BY CONTRIBUTED BY: JOSEPH BERNARDO
Robert Charles illustration, New Orleans Daily Picayune, July 27, 1900Public domain image
The Robert Charles Riots began when whites in New Orleans, Louisiana became infuriated after Robert Charles, an African-American, shot several white police officers on July 23, 1900. A manhunt for Charles began after he fled after an altercation with New Orleans police officers. The race riot lasted over four days and claimed twenty-eight casualties, including Charles.
Robert Charles came to New Orleans from Mississippi and was a self-educated, articulate activist. He believed in self-defense for the African-American community and encouraged African-Americans in the United States to move to Liberia to escape racial discrimination.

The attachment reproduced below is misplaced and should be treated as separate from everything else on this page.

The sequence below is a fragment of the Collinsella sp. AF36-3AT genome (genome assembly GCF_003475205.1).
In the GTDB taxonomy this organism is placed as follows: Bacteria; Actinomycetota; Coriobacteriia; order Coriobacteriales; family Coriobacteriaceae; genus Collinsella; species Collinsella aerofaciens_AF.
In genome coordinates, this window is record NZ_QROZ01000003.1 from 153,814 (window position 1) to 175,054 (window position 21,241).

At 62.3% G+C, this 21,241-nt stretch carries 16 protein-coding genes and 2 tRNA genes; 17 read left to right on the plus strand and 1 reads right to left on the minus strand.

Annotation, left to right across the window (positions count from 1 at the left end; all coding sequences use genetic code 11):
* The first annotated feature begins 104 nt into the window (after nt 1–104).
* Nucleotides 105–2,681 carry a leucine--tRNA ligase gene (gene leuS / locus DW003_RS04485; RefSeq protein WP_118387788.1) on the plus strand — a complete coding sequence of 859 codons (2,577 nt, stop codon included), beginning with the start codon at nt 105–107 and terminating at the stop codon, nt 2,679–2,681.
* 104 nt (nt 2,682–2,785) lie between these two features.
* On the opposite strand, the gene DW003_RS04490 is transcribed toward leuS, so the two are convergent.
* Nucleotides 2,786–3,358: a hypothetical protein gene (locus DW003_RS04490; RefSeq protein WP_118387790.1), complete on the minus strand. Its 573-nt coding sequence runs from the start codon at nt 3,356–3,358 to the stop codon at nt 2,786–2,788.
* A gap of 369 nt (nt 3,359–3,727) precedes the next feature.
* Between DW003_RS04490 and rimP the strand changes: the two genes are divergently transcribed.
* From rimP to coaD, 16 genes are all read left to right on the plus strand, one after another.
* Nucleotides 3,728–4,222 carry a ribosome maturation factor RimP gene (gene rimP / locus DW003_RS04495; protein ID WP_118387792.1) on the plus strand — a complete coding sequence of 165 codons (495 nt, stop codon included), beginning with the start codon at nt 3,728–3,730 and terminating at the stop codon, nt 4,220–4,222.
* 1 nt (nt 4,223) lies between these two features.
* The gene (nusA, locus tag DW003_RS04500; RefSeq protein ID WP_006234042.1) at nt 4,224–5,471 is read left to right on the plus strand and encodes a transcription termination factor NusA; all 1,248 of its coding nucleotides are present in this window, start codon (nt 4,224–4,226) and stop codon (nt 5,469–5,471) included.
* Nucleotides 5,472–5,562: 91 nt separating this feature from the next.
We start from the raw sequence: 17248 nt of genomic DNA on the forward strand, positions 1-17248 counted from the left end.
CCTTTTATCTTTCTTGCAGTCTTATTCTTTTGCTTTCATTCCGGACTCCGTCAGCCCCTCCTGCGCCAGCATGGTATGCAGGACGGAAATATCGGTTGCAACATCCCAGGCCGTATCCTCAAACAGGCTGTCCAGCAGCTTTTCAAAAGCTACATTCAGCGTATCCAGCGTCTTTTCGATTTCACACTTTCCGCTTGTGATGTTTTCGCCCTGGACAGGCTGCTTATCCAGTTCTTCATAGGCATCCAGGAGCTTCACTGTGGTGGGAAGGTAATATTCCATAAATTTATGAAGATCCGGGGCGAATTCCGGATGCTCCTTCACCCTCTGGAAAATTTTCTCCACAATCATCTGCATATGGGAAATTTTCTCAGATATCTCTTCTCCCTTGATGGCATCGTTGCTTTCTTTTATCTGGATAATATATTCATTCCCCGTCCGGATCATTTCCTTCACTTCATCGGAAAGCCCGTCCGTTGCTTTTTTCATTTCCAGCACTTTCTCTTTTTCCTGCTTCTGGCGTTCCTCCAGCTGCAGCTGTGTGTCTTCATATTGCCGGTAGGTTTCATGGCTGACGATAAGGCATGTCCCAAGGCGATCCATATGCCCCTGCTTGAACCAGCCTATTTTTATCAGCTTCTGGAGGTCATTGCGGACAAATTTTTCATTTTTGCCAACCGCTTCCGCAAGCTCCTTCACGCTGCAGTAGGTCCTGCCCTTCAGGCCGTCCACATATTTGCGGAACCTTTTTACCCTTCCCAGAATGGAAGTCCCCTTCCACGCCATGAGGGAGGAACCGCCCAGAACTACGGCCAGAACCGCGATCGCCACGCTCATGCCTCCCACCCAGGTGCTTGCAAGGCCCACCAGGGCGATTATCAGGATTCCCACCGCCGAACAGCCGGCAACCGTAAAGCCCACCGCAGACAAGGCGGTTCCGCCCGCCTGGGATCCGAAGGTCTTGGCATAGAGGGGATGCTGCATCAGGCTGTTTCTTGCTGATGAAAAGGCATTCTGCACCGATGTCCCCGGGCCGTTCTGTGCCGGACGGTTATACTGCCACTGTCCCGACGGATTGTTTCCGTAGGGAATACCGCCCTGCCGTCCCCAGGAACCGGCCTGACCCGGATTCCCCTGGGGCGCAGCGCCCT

On the night of July 23, 1900, three white police officers, Sergeant Jules C. Aucion, Joseph D. Cantrelle, and August T. Mora, found Charles and his roommate, Leonard Pierce, sitting on a porch in a predominantly white neighborhood. After some police harassment, Charles and Mora drew their guns and exchanged shots. Although neither was killed, Charles fled to his residence for refuge. Later in the evening, the police interrogated Pierce to determine the location of Charles’ home. When the policemen arrived at his house, Charles fired his rifle in their direction, killing two officers, including the chief, Captain Day. While the rest of the officers sought cover, Charles fled the scene, leading to a police manhunt.